Marchettus of Padua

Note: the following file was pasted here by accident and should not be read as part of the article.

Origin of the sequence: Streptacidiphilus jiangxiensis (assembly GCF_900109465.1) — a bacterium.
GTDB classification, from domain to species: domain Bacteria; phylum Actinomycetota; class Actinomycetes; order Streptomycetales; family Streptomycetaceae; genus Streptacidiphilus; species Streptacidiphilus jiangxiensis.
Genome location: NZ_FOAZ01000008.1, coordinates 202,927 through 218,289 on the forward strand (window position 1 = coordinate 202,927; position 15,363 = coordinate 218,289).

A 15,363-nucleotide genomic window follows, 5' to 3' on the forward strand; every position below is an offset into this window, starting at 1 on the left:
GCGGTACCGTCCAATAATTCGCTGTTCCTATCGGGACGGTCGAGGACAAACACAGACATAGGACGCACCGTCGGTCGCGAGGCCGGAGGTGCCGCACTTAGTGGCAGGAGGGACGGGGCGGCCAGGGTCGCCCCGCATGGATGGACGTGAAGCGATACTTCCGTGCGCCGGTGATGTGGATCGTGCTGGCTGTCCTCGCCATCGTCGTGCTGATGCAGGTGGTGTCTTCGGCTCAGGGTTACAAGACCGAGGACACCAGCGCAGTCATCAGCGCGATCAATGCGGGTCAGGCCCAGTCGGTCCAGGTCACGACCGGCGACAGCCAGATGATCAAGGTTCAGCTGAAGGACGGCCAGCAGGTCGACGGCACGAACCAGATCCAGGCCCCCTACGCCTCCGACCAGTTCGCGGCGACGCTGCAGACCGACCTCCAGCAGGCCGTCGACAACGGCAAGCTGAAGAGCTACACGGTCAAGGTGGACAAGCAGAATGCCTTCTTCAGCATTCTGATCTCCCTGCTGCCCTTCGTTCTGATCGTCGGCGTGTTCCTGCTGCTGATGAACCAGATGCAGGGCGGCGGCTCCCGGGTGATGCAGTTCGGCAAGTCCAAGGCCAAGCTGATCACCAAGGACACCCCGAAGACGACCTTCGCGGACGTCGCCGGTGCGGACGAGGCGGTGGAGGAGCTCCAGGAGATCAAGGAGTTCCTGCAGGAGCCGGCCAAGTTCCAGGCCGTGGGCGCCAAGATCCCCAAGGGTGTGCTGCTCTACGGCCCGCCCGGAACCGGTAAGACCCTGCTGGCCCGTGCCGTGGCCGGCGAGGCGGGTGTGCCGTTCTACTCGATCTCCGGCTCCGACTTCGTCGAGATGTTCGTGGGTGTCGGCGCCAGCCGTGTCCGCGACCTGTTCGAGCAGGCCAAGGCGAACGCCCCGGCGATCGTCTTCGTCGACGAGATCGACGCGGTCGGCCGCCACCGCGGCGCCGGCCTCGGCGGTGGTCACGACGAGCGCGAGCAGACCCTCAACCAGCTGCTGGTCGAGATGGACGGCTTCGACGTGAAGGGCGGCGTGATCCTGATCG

Early Fourteenth Century theorist, who made praiseworthy efforts to enlarge and simplify the means of musical expression. Nothing is known of his life except that he was at one time employed by Rainier, the Prince of Monaco. His two great works, Lucidarium in arte musica planae, and Pomerium artis musicae miserabilis, may have been written at Verona and Cesena. Manuscripts of them at Milan and Rome indicate that the works date from 1274 to 1283, but their dedications lead to the belief that they did not appear until later than 1309. The Lucidarium is interesting for its peculiar system of chromaticism, and the Pomerium as showing the change from the French to the Italian form of notation. The writer realized that improvement was necessary in writing the notes of small value, but his solution of this and other theoretical problems which he studied lacked the simplicity necessary for success.